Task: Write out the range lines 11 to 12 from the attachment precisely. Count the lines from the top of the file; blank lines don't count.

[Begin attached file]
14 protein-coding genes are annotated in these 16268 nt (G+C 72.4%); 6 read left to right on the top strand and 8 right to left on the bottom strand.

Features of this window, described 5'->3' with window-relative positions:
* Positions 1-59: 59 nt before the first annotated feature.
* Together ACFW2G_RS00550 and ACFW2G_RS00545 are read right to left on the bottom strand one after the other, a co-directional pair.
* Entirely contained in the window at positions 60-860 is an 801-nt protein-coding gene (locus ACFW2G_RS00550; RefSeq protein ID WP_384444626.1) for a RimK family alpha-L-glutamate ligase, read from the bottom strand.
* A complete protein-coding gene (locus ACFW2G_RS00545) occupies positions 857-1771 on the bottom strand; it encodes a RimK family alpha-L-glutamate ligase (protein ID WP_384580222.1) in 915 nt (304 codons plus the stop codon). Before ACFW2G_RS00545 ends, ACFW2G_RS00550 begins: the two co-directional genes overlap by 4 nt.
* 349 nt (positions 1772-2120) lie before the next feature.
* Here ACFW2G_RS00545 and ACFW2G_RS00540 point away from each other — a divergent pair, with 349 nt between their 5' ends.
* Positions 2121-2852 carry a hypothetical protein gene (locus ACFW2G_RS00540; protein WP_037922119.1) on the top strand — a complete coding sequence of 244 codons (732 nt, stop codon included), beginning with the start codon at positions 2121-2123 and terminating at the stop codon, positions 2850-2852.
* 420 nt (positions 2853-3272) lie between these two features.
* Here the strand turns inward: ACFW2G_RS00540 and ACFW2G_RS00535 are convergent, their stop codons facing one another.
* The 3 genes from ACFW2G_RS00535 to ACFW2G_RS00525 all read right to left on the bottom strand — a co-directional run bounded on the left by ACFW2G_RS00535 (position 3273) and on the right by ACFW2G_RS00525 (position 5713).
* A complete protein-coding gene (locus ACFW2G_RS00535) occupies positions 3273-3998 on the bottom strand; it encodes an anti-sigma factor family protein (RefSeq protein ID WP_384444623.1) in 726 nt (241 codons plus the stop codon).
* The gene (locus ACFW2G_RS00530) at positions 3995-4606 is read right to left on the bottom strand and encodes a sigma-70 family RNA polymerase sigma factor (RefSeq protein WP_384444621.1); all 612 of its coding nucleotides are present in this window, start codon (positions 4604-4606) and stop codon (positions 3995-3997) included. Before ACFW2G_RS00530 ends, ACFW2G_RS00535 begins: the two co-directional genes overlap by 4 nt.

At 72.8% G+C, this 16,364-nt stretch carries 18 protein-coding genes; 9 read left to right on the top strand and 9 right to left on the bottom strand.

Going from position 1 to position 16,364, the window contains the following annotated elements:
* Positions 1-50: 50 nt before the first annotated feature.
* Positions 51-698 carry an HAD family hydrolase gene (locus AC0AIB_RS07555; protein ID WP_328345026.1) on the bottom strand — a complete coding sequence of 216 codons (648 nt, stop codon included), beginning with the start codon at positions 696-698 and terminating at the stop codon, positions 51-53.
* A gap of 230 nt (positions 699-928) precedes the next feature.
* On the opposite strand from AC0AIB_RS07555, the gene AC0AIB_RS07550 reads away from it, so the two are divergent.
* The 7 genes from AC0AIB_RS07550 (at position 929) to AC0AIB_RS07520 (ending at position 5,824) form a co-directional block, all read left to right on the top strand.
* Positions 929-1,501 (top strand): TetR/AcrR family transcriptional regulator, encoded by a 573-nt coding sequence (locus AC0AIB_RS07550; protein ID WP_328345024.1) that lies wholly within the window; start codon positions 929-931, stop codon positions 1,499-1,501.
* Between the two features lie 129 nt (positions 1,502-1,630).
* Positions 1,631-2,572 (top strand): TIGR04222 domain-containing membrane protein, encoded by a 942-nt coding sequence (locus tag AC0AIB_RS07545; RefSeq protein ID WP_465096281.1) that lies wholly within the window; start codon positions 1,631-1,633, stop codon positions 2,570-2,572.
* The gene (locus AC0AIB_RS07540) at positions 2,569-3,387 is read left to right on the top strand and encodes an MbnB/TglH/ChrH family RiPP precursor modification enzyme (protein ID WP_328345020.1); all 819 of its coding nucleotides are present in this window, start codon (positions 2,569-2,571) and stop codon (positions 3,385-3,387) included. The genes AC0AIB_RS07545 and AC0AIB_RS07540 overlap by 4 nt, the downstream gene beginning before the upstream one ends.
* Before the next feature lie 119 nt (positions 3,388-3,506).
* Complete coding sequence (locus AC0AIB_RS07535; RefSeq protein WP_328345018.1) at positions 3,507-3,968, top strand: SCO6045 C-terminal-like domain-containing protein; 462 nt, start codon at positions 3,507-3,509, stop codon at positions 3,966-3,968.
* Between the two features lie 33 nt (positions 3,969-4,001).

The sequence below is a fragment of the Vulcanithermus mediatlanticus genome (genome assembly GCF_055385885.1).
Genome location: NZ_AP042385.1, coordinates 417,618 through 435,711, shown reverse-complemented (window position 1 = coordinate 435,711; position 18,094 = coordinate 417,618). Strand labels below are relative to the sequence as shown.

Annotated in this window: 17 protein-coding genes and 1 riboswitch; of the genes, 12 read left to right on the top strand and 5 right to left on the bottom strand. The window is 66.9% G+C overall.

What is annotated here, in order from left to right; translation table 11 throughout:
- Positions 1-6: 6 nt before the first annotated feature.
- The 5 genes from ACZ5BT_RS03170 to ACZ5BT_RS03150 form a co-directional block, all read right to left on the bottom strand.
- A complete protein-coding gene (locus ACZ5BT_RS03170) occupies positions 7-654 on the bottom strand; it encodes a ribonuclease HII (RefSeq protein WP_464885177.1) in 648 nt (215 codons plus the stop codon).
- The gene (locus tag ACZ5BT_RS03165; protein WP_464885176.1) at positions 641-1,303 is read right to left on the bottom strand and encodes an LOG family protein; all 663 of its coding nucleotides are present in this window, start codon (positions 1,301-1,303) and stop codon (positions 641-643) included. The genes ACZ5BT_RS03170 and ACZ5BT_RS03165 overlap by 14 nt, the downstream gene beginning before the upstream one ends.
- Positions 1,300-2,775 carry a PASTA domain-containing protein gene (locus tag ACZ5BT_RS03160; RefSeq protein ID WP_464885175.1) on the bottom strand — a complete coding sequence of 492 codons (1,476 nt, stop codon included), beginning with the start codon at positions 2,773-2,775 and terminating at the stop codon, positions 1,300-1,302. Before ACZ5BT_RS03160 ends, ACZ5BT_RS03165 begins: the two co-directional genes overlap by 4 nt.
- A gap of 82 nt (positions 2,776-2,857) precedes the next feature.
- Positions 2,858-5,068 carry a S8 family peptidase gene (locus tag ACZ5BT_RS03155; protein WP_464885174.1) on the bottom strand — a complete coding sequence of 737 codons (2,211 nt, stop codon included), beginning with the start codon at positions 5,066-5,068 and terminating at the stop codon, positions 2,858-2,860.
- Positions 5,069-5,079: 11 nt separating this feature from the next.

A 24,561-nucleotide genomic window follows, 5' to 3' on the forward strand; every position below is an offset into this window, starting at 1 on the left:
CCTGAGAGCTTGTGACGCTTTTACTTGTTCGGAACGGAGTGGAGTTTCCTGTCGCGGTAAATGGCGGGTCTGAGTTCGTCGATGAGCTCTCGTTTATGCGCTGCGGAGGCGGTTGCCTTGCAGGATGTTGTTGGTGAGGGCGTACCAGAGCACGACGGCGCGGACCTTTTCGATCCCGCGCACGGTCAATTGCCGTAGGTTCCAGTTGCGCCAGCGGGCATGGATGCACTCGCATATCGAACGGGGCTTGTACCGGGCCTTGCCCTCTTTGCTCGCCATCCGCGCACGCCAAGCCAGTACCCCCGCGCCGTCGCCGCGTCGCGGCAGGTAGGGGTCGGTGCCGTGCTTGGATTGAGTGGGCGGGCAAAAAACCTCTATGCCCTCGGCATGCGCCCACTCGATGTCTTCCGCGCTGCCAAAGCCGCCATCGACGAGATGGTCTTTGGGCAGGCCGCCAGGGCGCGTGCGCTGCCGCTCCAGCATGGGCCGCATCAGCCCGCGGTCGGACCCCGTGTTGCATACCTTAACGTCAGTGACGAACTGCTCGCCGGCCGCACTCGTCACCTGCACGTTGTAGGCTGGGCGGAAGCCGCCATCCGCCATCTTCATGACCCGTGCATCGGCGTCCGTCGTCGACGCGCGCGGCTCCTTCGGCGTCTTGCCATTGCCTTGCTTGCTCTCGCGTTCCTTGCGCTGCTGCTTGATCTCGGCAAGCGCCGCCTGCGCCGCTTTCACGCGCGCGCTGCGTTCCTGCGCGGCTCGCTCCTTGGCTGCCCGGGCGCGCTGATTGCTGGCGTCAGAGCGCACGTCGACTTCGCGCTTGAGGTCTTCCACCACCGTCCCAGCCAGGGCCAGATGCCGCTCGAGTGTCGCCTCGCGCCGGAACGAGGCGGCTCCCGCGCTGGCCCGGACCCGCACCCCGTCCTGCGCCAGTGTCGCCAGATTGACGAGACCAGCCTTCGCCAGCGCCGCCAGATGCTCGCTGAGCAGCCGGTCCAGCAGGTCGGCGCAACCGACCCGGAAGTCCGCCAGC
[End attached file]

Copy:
* Here the strand turns inward: ACFW2G_RS00540 and ACFW2G_RS00535 are convergent, their stop codons facing one another.
* The 3 genes from ACFW2G_RS00535 to ACFW2G_RS00525 all read right to left on the bottom strand — a co-directional run bounded on the left by ACFW2G_RS00535 (position 3273) and on the right by ACFW2G_RS00525 (position 5713).